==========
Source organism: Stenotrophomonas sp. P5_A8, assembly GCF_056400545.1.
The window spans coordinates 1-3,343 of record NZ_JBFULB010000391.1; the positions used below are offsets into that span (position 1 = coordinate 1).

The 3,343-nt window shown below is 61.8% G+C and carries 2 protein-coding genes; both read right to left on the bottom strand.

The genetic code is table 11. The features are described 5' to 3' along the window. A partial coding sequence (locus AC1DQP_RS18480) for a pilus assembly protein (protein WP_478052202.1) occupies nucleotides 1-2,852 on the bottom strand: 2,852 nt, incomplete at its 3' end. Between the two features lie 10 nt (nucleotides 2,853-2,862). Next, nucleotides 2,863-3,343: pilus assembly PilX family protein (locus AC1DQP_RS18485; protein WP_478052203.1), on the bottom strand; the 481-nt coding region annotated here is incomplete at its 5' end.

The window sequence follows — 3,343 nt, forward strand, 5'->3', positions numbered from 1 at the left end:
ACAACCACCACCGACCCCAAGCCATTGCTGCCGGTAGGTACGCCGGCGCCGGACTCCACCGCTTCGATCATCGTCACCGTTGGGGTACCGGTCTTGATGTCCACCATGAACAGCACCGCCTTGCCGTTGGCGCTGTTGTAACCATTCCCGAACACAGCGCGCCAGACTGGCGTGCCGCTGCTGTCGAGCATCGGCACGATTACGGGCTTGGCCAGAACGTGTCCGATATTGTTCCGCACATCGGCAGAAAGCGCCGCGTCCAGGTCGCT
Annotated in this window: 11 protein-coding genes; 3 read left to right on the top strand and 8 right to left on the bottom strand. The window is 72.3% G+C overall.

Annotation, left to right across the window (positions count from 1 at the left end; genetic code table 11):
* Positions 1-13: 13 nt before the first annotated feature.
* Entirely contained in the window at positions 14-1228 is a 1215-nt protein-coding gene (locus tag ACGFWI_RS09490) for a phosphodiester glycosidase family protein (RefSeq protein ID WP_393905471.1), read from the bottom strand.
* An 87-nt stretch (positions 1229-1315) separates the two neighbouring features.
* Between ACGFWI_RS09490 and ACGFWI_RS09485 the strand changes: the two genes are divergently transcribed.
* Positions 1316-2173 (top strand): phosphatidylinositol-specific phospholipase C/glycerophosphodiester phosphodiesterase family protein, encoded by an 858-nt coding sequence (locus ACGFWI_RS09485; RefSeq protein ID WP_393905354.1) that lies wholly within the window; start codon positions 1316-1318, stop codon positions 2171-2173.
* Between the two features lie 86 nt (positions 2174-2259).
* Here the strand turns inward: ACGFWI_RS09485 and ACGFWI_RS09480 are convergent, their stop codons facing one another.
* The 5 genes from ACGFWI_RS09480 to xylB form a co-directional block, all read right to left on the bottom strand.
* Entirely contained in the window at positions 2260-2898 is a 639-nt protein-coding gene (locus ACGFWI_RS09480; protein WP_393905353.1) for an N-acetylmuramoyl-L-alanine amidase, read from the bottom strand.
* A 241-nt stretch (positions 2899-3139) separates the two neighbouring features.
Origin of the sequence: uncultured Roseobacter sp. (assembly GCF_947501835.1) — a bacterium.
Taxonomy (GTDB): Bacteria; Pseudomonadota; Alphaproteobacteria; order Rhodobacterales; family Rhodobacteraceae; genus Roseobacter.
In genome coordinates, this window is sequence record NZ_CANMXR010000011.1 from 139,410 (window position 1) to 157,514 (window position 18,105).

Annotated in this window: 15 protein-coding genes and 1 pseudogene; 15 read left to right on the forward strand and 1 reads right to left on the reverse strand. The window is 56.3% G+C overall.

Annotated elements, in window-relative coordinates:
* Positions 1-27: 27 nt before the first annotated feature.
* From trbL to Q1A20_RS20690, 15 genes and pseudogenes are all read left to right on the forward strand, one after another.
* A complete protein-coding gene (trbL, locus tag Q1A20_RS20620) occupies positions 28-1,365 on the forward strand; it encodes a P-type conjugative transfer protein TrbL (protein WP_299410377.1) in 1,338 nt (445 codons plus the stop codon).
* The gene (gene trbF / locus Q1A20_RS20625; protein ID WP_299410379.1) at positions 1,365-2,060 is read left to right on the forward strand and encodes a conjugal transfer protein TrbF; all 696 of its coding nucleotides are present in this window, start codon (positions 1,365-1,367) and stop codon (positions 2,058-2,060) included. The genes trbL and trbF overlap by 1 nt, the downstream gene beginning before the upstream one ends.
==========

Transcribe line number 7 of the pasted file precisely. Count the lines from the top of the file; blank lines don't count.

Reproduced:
Annotated in this window: 11 protein-coding genes; 3 read left to right on the top strand and 8 right to left on the bottom strand. The window is 72.3% G+C overall.